This week, the IFRF Handbook continues the development of its portfolio of pre-programmed spreadsheet calculators with a new Combustion File that calculates combustion air requirements for solid fuels.
CF235 has been prepared by EuroFlammer Gabriel Lopez and is based on an earlier combustion file on this topic, CF226 from Franz Winter and Georg Scmidinger of the University of Vienna. It presents the same methodology in the form of a downloadable Excel Spreadsheet into which users may introduce their own fuel properties and excess air levels and have a figure for combustion air requirements calculated automatically. It is our intention to publish in the autumn further CFs customised for other fuel types. In the meantime, although written in a format that relates to the way solid fuels are characterised, users may apply CF235 with caution to other fuel types by adapting their fuel data to the formats given in CF235.
Also this week, the Handbook completes the current activity relating to the emissivity of materials at high temperatures with two new Combustion Files, CF99 prepared by Bob Tucker of Zerontec and CF238 prepared by me on behalf of Alan Williams and Ed Hampartsumian of Leeds University:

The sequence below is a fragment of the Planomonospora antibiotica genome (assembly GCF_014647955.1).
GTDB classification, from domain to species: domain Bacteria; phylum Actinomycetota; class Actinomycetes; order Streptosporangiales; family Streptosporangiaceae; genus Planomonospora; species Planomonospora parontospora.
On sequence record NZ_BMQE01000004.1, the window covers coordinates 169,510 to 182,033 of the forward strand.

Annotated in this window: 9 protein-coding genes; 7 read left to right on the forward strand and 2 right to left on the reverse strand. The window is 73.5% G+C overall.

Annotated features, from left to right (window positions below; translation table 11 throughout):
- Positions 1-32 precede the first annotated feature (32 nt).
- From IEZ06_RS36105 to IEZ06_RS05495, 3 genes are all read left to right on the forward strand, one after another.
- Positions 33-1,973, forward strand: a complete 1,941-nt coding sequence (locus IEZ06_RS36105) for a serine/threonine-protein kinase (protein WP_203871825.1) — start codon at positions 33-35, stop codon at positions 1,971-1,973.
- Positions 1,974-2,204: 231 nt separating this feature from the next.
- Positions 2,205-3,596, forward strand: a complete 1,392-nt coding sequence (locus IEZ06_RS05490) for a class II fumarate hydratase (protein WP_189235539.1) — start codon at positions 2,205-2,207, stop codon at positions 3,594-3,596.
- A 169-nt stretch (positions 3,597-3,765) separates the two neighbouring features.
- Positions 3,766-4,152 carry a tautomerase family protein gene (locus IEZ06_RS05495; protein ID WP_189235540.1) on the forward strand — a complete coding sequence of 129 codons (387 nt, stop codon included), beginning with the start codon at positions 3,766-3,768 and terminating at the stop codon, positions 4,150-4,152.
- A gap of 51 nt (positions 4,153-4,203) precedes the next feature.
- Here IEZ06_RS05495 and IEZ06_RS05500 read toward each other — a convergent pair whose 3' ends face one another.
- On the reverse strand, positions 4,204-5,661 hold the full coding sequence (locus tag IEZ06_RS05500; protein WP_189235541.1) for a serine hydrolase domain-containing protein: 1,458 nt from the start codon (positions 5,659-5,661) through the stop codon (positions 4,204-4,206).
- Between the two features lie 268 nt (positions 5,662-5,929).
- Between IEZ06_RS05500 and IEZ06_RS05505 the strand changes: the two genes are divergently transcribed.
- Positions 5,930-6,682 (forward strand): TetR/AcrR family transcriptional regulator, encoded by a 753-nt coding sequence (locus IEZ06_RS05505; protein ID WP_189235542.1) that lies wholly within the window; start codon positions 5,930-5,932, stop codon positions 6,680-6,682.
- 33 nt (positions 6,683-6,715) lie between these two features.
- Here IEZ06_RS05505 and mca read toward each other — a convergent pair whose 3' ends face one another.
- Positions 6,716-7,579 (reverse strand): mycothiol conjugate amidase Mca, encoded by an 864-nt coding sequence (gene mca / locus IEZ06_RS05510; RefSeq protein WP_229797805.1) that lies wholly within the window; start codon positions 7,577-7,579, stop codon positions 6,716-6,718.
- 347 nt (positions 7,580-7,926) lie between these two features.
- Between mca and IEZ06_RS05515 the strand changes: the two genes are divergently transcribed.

CF99 was prepared by Bob Tucker of Zerontec. It considers the emissive properties of high emissivity coatings, and goes on to explain the way in which such coatings might affect radiative heat transfer in furnaces. It also presents some guidance on the likely impact of the use of such coatings on the efficiency of high temperature furnaces, an area that often gives rise to some controversy.
CF238 is an off-shoot of the same topic, considering the impact of one type of protective ceramic coating on radiative heat exchange with (and hence the indicated temperatures of) coated thermocouples used for in furnace temperature measurements
To read or download these and other recently published Combustion Files, please go to www.handbook.ifrf.net, and select ‘New Combustion Files’ after accepting the disclaimer screen. Other Combustion Files on related themes may be found by using the links built into the new CFs and/or by searching the Handbook with the keywords like ’emissivity’ ‘radiation’, ‘efficiency’ etc.